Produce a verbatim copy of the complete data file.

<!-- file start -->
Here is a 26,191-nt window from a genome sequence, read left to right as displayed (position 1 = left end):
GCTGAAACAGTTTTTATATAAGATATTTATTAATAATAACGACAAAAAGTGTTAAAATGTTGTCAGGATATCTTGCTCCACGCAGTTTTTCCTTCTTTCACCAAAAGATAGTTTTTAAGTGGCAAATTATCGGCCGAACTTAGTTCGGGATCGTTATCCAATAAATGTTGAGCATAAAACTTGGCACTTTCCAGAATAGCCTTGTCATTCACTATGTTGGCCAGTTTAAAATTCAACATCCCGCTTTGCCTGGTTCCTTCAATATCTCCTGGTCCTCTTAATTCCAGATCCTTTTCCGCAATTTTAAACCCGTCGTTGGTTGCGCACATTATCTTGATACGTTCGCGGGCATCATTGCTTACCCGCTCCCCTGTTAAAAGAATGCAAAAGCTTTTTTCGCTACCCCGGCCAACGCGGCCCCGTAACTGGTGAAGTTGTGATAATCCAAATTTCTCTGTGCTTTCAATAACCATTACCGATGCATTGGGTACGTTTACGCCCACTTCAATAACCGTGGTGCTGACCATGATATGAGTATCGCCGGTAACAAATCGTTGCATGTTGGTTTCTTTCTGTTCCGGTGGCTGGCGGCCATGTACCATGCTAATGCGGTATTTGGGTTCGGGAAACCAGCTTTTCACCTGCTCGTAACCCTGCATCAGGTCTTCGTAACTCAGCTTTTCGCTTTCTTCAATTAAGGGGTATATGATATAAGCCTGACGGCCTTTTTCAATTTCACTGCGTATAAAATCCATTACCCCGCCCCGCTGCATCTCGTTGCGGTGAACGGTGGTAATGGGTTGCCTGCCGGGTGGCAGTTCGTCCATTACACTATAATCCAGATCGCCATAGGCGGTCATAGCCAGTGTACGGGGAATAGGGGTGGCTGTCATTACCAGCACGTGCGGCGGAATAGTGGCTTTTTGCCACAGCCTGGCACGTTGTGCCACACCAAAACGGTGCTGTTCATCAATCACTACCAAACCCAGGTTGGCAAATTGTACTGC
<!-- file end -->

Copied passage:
Here is a 26,191-nt window from a genome sequence, read left to right as displayed (position 1 = left end):
GCTGAAACAGTTTTTATATAAGATATTTATTAATAATAACGACAAAAAGTGTTAAAATGTTGTCAGGATATCTTGCTCCACGCAGTTTTTCCTTCTTTCACCAAAAGATAGTTTTTAAGTGGCAAATTATCGGCCGAACTTAGTTCGGGATCGTTATCCAATAAATGTTGAGCATAAAACTTGGCACTTTCCAGAATAGCCTTGTCATTCACTATGTTGGCCAGTTTAAAATTCAACATCCCGCTTTGCCTGGTTCCTTCAATATCTCCTGGTCCTCTTAATTCCAGATCCTTTTCCGCAATTTTAAACCCGTCGTTGGTTGCGCACATTATCTTGATACGTTCGCGGGCATCATTGCTTACCCGCTCCCCTGTTAAAAGAATGCAAAAGCTTTTTTCGCTACCCCGGCCAACGCGGCCCCGTAACTGGTGAAGTTGTGATAATCCAAATTTCTCTGTGCTTTCAATAACCATTACCGATGCATTGGGTACGTTTACGCCCACTTCAATAACCGTGGTGCTGACCATGATATGAGTATCGCCGGTAACAAATCGTTGCATGTTGGTTTCTTTCTGTTCCGGTGGCTGGCGGCCATGTACCATGCTAATGCGGTATTTGGGTTCGGGAAACCAGCTTTTCACCTGCTCGTAACCCTGCATCAGGTCTTCGTAACTCAGCTTTTCGCTTTCTTCAATTAAGGGGTATATGATATAAGCCTGACGGCCTTTTTCAATTTCACTGCGTATAAAATCCATTACCCCGCCCCGCTGCATCTCGTTGCGGTGAACGGTGGTAATGGGTTGCCTGCCGGGTGGCAGTTCGTCCATTACACTATAATCCAGATCGCCATAGGCGGTCATAGCCAGTGTACGGGGAATAGGGGTGGCTGTCATTACCAGCACGTGCGGCGGAATAGTGGCTTTTTGCCACAGCCTGGCACGTTGTGCCACACCAAAACGGTGCTGTTCATCAATCACTACCAAACCCAGGTTGGCAAATTGTACTGC